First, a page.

Providing Accounting Services to Health Care Providers 

    by Nancy A. Cohen, CPA, CITP, CIPP 

    CPA Firms: Are you providing accounting services to health care providers?
    A man and woman discuss accounting services for health care providers
    The American Recovery and Reinvestment Act of 2009 (Public Law 111-5) (ARRA) which became law on February 17, 2009, includes provisions relating to Health Information Technology. Title XIII of ARRA, the Health Information Technology for Economic and Clinical Health Act (HITECH Act), made significant changes to the privacy and security rules of the Health Insurance Portability and Accountability Act of 1996 (HIPAA), extending their reach and imposing breach notification requirements on HIPAA-covered entities and their business associates, which can include certain CPA firms.  Business associates will become fully and directly subject to the HIPAA Privacy and Security Regulations as of February 17, 2010.


    Additionally, it increased enforcement of, and penalties for, violations of privacy and security of protected health information (PHI). While Department of Health and Human Services (HHS) regulations effectuating the new law became effective September 23, 2009, it will not impose sanctions for failure to provide notice with respect to breaches discovered before February 22, 2010.

    Under established HIPAA rules, a CPA firm providing accounting services to a health care provider which involves access to protected health information is considered to be a business associate and thus subject to these new breach notification requirements.  These services may include:

    • Mergers, acquisitions and sales of medical practices
    •  Valuation of medical practices
    • Structuring and negotiating associate agreements
    • Medical practice management
    • Preparation of audited financial statements
    • Claims processing or administration 
    •  Data analysis, processing or administration
    • Utilization review and quality assurance 
    •  Medical billing
    • Review and analysis of fees 

    It is thus important for CPAs who satisfy the definition of “business associate” to review their relationships, policies and procedures to ensure that they are in compliance with these new privacy and security requirements. They should also ensure that their business associate agreements are updated.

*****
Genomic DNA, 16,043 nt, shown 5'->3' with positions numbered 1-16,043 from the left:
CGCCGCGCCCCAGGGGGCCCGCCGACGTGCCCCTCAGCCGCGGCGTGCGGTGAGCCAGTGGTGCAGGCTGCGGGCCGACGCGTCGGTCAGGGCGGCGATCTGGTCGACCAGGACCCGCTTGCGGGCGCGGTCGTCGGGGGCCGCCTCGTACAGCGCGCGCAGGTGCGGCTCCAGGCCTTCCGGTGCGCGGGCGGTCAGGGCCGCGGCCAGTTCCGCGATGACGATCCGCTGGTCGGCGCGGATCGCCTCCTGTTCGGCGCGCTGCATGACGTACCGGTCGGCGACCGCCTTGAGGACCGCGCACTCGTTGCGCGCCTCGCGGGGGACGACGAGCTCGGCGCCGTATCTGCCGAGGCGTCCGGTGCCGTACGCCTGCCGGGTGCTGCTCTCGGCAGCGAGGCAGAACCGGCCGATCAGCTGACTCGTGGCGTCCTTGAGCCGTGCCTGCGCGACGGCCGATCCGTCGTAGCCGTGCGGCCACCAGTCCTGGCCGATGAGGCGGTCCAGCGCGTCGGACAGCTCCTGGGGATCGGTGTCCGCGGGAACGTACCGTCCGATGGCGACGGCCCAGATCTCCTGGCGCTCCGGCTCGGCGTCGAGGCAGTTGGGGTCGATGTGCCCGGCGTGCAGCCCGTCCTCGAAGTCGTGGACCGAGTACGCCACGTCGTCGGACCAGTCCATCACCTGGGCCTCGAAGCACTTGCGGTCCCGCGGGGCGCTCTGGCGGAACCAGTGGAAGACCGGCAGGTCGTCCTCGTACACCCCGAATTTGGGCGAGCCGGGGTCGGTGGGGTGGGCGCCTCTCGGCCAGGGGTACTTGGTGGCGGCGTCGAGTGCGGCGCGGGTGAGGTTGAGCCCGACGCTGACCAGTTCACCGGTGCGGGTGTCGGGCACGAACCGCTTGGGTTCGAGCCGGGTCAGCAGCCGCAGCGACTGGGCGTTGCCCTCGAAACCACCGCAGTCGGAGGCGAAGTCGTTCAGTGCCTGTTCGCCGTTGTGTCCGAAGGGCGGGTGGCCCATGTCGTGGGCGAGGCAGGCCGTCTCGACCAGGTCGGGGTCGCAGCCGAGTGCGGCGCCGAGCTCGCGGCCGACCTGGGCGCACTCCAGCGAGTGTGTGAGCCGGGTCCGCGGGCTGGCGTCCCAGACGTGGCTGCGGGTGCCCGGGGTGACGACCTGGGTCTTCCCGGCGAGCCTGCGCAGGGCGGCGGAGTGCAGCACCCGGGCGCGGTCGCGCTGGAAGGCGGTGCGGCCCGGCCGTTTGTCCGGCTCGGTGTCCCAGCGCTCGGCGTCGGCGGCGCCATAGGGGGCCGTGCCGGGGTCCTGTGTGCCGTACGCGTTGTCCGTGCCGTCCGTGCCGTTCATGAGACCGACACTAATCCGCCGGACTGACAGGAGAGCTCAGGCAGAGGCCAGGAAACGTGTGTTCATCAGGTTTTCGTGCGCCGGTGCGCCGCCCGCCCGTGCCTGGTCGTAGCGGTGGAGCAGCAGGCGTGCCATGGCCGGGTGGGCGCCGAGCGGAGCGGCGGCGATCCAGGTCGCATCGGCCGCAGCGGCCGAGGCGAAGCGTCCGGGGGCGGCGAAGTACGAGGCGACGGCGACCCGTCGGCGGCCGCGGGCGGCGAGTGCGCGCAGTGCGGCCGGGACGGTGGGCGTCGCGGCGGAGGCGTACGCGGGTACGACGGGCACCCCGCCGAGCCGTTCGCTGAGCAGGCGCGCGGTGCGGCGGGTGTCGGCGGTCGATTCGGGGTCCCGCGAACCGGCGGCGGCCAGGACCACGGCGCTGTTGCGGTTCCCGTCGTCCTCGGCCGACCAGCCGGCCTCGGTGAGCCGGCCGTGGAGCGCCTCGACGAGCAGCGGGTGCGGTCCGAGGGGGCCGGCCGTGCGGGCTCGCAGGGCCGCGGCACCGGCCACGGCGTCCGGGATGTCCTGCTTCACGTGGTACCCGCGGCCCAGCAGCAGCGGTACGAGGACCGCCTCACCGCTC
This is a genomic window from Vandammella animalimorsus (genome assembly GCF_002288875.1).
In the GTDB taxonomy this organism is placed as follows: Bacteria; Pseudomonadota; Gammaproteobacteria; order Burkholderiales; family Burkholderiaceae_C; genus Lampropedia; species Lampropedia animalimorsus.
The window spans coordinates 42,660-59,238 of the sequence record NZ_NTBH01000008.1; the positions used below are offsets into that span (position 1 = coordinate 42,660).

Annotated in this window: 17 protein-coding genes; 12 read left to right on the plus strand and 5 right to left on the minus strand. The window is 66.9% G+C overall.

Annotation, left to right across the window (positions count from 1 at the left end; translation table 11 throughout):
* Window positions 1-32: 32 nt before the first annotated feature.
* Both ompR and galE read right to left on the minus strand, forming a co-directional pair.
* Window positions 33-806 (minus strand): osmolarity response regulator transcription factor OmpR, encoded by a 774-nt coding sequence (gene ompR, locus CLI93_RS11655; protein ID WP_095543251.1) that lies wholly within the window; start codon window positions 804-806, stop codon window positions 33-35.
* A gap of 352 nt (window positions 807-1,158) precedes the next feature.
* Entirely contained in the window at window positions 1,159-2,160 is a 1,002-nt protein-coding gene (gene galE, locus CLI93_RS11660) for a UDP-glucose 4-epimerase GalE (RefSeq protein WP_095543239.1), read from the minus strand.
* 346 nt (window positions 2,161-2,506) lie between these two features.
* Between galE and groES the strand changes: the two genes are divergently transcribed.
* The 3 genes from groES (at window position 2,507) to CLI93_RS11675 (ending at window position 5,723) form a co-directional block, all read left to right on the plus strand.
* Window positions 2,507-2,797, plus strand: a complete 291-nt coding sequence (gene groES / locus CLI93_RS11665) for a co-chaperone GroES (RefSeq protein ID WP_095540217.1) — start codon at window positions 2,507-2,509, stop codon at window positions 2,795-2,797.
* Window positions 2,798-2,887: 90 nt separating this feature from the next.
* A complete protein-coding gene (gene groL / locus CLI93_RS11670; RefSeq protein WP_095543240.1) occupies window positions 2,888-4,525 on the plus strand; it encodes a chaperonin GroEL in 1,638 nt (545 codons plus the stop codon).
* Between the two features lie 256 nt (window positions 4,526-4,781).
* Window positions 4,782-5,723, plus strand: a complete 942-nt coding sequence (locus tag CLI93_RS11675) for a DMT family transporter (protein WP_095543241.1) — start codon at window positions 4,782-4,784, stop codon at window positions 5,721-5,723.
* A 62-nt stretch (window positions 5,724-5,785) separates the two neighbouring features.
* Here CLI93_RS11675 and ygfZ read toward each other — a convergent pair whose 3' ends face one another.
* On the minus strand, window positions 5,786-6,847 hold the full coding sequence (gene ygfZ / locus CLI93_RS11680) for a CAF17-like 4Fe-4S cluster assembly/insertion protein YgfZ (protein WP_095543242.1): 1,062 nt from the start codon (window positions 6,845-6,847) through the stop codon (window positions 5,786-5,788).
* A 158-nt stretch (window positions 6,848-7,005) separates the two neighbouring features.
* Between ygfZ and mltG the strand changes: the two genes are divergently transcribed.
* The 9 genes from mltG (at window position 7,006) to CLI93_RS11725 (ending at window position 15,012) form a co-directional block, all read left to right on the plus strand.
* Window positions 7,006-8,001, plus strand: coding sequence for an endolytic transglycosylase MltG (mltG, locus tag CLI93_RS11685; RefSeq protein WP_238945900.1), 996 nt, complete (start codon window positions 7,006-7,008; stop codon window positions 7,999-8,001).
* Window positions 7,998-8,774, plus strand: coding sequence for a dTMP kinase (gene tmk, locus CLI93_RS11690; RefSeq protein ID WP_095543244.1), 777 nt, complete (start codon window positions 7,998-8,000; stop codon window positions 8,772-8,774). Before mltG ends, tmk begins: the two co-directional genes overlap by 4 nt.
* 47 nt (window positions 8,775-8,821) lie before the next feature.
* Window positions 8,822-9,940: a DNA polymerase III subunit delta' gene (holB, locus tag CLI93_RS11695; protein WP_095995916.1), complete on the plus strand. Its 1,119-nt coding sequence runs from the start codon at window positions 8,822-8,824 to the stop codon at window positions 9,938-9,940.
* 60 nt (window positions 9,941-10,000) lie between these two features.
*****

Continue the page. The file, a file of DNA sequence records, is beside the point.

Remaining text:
Privacy and Security Rule Obligations

    The HITECH Act requires business associates to only use or disclose PHI consistent with its obligations under its business associate agreement with a covered entity, the provisions of which are dictated by HIPAA’s Privacy Rule. There are no significant new obligations under the Privacy Rule; however, the risks of non-compliance have substantially increased.

     

    The HITECH Act also requires business associates to comply with HIPAA Security Rule’s administrative, technical, and physical safeguard requirements and to implement security policies and procedures in the same manner as a covered entity.  (Previously, a business associate had limited obligations under the Security Rule, which were to implement safeguards that reasonably and appropriately protected the confidentiality, integrity, and availability of electronic protected health information). For many, this change will have the biggest impact. A business associate will also need to implement written policies and procedures that address each Security Rule standard, implement a security awareness and training program for workforce members, designate a security official, and conduct an accurate and thorough security risk analysis along with a security management process.

     

    Breach Notification Requirements

    The HITECH Act’s security breach notification provisions now require that covered entities notify individuals if their health information has been breached. In determining whether or not notice is required, two questions are important: (1) did the event qualify as a defined “breach”, and (2) was the information protected by an encryptionlike technology.   Even if the access or release of information constituted a breach, individuals are not required to be notified if the information was protected by the use of a technology or methodology specified in guidance from the Secretary of the HHS (see Guidance on Securing PHI).

     

    If a breach is deemed to have occurred at or by a business associate, the business associate must notify the covered entity without unreasonable delay and no later than 60 days from the discovery of the breach. To the extent possible, the business associate should provide the covered entity with the identification of each individual affected by the breach, as well as any information required to be provided by the covered entity in its notification to affected individuals.  

     

    It is critical for business associates to implement a program to identify these breaches, investigate them promptly, and report them to customers. These new requirements apply to breaches involving both electronic and paper records. Guidance on Securing PHI (such that new requirements do not apply).


    Because notification is required for all breaches involving unsecured PHI,  HIPAA-covered entities can relieve themselves from reporting requirements by ensuring that their PHI is unusable, unreadable, or indecipherable to unauthorized individuals. The HHS
    outlines two methods for properly securing PHI, encryption and destruction:


    Electronic PHI has been encrypted by the use of an algorithmic process to transform data into a form in which there is a low probability of assigning meaning without use of a confidential process or key and such confidential process or key that might enable decryption has not been breached.  To avoid a breach of the confidential process or key, these decryption tools should be stored on a device or at a location separate from the data they are used to encrypt or decrypt.  The following encryption processes have been identified and tested by the National Institute of Standards and Technology (NIST) and judged to meet this standard: